Friday, September 30, 2016

More About "LIFE FORMS"

Last year around this time, I decided to approach my work with different tools, objectives, and materials. I wanted to make my project a literal demonstration of my process.

The impetus began with a few pieces from my series (Many Rivers) exhibited online in spring of 2015; this was a group of oil paintings on paper which carried on my concerns with the nature of time, eliding with my fixation on passage, maps, water, and rivers.
Generally, my paintings are made with a technique of layering in varyingly transparent glazes or scumbling, with some drawing in paint. In that process, much time passes, as I often have to let the paint dry, and live with a layer before I am ready to obliterate it. Late in the series, I found myself allowing the images to be more thinly painted, with much less veiling and obscuring. This piece, "Natural History," is an example; the visible white is untouched paper -- Arches Huile, formulated for oil paints without priming.

©Ravenna Taylor, "Natural History," 2015, oil on paper, 30 x 22.5 inches

The following painting, "Ravel," is another which I'd expected to carry much further; but when I came to this image, I didn't want to cover it up, I wanted it to stand as a completed work.

©Ravenna Taylor, "Ravel," 2016, oil on paper, 30 x 22.5 inches

This painting, "Untold," is an example of the more heavily painted process in which I had been engaged; complete paintings existed as layers, and were obliterated, to contribute history to a simple image:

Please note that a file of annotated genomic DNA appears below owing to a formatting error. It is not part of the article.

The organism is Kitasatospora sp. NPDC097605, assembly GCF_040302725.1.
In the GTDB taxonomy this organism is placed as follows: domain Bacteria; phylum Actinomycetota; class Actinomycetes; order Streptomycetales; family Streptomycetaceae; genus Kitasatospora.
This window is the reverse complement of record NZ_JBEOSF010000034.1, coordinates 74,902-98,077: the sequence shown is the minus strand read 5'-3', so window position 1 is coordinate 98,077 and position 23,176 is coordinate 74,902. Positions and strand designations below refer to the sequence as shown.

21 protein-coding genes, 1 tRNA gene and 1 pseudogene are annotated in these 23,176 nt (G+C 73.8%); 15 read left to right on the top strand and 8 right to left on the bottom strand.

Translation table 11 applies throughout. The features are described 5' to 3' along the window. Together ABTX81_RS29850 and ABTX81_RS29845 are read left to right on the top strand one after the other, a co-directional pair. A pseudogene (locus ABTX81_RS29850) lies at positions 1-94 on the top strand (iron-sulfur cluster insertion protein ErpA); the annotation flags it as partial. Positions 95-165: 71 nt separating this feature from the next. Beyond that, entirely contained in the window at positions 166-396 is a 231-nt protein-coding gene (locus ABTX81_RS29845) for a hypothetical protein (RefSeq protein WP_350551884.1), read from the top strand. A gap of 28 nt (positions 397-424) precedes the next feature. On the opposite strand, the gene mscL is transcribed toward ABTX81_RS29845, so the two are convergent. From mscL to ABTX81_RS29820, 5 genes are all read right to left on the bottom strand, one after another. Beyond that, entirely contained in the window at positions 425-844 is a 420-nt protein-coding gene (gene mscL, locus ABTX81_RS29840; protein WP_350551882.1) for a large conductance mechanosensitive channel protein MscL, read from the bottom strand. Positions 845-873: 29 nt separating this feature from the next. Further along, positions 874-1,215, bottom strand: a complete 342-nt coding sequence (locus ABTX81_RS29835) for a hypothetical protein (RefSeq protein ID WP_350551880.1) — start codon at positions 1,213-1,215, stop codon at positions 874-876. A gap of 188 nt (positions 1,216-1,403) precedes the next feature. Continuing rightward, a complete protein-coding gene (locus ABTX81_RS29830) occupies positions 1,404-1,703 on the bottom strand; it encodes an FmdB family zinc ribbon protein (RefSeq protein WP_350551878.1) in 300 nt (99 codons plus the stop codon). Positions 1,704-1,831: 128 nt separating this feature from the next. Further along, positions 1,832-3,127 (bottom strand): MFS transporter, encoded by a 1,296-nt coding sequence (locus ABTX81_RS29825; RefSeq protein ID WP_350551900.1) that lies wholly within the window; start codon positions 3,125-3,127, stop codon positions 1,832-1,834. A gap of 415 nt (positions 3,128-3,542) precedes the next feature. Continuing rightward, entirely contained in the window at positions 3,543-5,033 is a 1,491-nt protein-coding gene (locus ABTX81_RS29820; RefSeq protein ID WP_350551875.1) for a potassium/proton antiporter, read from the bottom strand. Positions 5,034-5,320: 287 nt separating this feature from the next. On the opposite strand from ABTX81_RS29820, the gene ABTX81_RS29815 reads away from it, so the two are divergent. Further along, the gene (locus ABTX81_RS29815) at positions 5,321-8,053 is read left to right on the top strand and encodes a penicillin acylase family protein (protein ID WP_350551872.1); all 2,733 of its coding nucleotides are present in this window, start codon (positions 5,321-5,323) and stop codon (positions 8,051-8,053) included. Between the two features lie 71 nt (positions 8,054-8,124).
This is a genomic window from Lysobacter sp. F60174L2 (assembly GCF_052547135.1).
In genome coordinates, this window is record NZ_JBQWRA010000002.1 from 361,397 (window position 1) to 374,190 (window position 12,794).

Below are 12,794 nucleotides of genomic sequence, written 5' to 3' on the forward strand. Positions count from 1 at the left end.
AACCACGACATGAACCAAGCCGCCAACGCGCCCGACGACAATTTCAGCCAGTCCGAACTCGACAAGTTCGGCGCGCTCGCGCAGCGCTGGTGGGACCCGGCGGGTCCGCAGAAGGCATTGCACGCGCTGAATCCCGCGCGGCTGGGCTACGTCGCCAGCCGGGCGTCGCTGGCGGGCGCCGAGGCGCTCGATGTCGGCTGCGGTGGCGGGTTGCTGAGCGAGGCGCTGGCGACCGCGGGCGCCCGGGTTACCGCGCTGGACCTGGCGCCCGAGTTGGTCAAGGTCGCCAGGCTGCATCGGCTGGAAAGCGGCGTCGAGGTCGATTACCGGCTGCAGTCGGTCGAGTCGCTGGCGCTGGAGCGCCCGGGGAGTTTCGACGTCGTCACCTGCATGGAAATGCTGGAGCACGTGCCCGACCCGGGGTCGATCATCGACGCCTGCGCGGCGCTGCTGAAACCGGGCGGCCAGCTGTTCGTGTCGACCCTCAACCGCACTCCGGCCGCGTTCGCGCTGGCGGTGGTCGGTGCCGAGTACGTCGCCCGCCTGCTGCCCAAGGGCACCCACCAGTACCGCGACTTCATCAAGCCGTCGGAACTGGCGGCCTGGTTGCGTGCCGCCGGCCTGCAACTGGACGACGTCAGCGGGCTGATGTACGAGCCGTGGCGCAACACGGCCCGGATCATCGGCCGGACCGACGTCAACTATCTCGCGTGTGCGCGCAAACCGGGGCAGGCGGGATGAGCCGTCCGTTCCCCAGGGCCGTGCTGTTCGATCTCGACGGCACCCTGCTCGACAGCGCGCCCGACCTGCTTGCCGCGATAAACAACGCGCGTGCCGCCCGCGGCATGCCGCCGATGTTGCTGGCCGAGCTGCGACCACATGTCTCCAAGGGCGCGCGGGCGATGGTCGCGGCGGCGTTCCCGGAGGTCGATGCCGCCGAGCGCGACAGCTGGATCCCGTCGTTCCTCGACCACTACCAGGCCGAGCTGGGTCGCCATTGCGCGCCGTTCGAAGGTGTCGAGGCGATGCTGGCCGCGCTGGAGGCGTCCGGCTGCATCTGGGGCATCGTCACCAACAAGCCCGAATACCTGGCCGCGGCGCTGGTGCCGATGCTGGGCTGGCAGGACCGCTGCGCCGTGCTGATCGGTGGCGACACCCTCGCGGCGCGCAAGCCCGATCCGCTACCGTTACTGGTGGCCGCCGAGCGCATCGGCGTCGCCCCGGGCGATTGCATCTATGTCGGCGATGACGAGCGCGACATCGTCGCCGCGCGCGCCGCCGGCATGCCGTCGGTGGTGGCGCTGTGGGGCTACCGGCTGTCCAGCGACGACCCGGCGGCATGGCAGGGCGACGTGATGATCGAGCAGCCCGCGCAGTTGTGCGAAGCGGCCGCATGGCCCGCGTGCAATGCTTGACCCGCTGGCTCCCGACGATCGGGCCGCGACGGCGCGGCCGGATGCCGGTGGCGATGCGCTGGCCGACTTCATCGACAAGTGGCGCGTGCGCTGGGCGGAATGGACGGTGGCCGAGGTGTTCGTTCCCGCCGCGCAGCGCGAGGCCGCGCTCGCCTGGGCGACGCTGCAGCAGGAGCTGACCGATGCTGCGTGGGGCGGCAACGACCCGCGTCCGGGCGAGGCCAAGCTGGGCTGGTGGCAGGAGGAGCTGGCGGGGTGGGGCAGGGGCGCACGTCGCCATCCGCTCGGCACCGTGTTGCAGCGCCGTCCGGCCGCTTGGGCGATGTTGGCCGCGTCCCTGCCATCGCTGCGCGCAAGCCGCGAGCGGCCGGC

©Ravenna Taylor, "Untold," 2015, oil on paper, 22.5 x 30 inches

For my next online show, in spring of 2016, I conceived a group of works that would allow the layering of my process to be a subject in and of itself. I also chose to eliminate color, to use only white, black, and greys, to challenge myself to find a new point of entry into my images. And I decided to rely on materials I had in my studio; I wanted my approach to the work to have a self-sufficiency about it. I wanted to feel as natural in my activities as the birds that build their nests, as the insects that pollinate, as natural as water pooling and flowing. Hence the show came to be called "Life Forms," and the individual suites of works "like an insect," "like a bird," and "surface tensions." 

My process was this: I selected papers, enough to have 6-8 pieces of identical dimensions for each suite. Then I performed a step that would be an image, but also the first layer of an image, which I repeated on each of the sheets; each of my pages had the same drawing or wash executed on it, at the same time -- but each one was individual, this was not an edition, as in printmaking. (I was surprised, considering my usual avoidance of repeating myself, how much satisfaction this gave me, it was pleasurable.)
Next, I selected one to keep at that stage, and performed a different action on the next 7 sheets.